Consciously Creating Culture
The Kind of Feminism We Need Now Is Motherism
How we can move forward in the wake of the pandemic, ongoing racial inequality, and the death of Ruth Bader Ginsburg
Only one in a series of heart-wrenching blows that are currently defining the year 2020, the latest threat to democracy has just sucked the breath out of every woman and humanist in the country — the death of Supreme Court Justice Ruth Bader Ginsburg. With only weeks until the election and an incompetent tyrant clutching the presidency, women’s rights feel very sharply threatened right now.
The gutting news of this passing comes on the heels of reports of unconscionable mass sterilization of detainees held alongside children in cages within ICE concentration camps. Breonna Taylor’s murderers have still not been held accountable, and yet a lawsuit has reached a settlement whereby her family will receive $12 million from the city of Louisville, KY, funded by taxpayers.
The United States has been on pause for six months, just to fail at curbing the spread of COVID-19, which has disproportionately affected poor citizens and communities of color. The pandemic has brought new force to the movements toward universal healthcare and basic income. Wildfires still rage and small businesses are shuttering left & right, while police budgets are still being called into question, having made little effort towards substantial change.
This year has felt like a million terrible things all wrapped up in one, while simultaneously bringing into focus disparity and injustice — not to mention the gross ineptitude and inaction of governmental figures in the face of real consequences of climate change. No one is immune to these dark times, and those of us who survive them will emerge with fresh, deep, collective trauma. We’re already experiencing the throes of mass anxiety, apathy, dysfunction, existentialism, and grief.
We will all need to heal.
In my gut I feel it’s time for women everywhere to put on their mom hats, and activate their innate, nurturing maternal spirit. Existing moms must expand their reach to include more than only their own brood. Men too, and everyone in between must channel their inner matriarch, offering all fellow humans the deepest of empathy, compassion, and encouragement. We have long been fighting against the oppression of a patriarchal system, but it’s time women made sure that our power is not founded simply in putting ourselves in the position of the oppressor. Feminism cannot simply be about equality. Each of us must find within and spread without that capacity and instinctive duty to care for everyone as if we were all each other’s children.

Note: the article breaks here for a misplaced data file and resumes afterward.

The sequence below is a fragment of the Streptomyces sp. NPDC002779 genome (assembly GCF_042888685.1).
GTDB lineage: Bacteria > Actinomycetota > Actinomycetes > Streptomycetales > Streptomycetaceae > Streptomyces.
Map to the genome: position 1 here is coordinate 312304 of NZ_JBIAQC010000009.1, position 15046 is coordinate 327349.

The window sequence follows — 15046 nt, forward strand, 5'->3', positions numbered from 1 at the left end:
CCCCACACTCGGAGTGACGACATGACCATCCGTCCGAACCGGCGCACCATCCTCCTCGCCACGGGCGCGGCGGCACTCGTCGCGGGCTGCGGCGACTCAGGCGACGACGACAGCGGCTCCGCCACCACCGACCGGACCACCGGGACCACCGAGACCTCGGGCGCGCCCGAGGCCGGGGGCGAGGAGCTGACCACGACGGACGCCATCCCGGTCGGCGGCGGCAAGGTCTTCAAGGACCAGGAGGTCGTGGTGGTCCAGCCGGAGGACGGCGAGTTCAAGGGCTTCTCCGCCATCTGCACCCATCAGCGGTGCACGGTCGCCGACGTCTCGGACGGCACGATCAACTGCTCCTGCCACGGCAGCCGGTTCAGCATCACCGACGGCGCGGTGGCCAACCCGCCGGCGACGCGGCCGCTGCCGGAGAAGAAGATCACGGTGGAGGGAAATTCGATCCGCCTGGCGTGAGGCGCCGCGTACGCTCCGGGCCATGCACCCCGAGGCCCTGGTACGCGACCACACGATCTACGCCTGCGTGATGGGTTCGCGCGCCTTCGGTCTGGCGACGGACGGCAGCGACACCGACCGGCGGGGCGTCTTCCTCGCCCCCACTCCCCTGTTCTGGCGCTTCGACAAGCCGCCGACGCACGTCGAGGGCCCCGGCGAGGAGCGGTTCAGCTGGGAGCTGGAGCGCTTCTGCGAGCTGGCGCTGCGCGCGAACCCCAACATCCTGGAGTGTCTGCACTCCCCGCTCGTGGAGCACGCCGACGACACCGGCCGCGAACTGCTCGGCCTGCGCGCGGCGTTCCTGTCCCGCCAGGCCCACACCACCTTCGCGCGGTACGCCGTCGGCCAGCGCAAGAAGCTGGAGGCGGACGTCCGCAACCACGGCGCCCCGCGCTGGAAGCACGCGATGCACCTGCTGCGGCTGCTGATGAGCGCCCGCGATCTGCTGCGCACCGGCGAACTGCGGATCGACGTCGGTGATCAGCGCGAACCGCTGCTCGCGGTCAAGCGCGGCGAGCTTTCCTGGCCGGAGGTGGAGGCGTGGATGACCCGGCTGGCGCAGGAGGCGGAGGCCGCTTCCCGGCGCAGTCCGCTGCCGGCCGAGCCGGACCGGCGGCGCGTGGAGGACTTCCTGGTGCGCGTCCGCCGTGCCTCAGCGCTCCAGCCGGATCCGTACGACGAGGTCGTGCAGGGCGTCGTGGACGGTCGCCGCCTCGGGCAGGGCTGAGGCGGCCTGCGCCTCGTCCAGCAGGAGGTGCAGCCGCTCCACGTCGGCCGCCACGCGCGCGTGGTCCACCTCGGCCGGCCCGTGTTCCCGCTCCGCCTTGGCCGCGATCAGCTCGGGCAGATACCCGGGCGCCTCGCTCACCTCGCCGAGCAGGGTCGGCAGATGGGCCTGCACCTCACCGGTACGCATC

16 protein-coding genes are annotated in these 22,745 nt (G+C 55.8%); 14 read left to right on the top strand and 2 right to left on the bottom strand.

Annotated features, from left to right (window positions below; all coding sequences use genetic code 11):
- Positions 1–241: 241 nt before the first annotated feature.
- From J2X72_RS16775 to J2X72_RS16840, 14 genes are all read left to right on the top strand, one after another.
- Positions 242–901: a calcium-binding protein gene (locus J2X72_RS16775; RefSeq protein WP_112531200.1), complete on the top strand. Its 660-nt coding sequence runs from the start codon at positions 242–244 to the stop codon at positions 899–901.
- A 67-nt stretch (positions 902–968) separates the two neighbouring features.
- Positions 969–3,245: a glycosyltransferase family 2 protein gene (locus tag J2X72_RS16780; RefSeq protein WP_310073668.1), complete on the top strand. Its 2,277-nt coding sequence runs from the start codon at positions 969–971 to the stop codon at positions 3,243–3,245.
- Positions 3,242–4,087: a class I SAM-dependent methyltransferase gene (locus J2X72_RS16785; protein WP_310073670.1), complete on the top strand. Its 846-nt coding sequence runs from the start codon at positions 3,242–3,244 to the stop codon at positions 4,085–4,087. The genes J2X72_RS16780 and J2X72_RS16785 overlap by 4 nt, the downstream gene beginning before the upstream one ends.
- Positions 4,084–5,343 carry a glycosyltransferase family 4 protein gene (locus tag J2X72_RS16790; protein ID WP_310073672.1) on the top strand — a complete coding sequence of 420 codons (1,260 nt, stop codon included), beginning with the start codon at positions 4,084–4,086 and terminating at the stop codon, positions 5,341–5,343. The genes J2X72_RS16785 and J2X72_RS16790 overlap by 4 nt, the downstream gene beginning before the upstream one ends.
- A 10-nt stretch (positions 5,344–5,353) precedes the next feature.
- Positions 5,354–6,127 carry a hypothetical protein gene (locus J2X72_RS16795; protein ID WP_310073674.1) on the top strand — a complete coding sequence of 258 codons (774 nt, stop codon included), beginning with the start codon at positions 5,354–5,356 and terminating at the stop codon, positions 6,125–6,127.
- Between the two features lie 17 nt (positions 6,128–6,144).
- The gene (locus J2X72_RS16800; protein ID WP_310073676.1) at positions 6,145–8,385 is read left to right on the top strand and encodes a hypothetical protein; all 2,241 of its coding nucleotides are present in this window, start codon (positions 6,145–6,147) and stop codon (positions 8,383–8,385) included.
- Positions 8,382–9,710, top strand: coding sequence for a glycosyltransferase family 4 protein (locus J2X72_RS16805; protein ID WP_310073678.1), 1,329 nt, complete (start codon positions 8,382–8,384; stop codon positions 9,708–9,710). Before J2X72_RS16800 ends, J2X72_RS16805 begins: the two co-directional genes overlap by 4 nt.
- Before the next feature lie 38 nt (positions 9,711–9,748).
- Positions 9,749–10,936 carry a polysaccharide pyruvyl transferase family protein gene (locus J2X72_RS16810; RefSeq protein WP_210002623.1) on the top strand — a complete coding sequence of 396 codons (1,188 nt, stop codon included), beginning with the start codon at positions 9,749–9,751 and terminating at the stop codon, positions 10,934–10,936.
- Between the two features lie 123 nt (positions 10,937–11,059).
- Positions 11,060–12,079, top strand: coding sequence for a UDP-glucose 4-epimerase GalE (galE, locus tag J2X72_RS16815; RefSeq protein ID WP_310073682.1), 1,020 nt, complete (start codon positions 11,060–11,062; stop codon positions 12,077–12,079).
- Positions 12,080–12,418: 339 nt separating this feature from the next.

While not everyone had a nurturing and attentive mother, we can all take the best qualities of a loving mom and bring them to our interpretation of the role, and drive real change through actions we take to better serve our community. We all need each other at our best to get through this troublesome time.
What would your mom, or your ideal version of mom do? She would kiss your wounds, bandage you when you fell, and wrap you in a blanket and bring you soup when you were sick. She’d comfort you and tell you everything is alright when you had a bad dream. She’d inspire you and restore your confidence you when morale hit an all-time low. So too, can we stave off the nightmares with deep, protective nurturing. Everyone has a feminine side; let’s be sure that femininity is defined as the capacity and propensity to offer radical care and unwavering love to everyone in our circle, and even strangers we encounter day-to-day. Be that mom.
While we help each other to heal, we must remember to take care of ourselves too. Even Supermom needs a break once in a while — to breathe, relax, and escape. Be sure to make time for fun, play, and laughter. Bring friends and family into your arms and remember to free yourself from concern every once in a while — try not to get bogged down solely in commiseration and repeating the worries that this year has brought. Check in on those you can’t be with in person, with a weekly phone call or daily texts.
While holding each other — whether palpably, virtually, or metaphysically — and holding space for our collective experience, we can heal together. We can bring this century into balance with Mother Nature, and reconnect with our tribal roles as protectors of our kin. All humans are our family, and as the African proverb goes: it takes a village to raise a child. Right now, we’re facing some of the worst circumstances of most of our lives, and it’s normal and okay to feel small and helpless. Do what you can to offer a sympathetic ear, a shoulder to cry on, a comforting gesture; and likewise accept support from others. It will take the willingness and generosity of the whole world to heal itself. We will do so by mothering each other.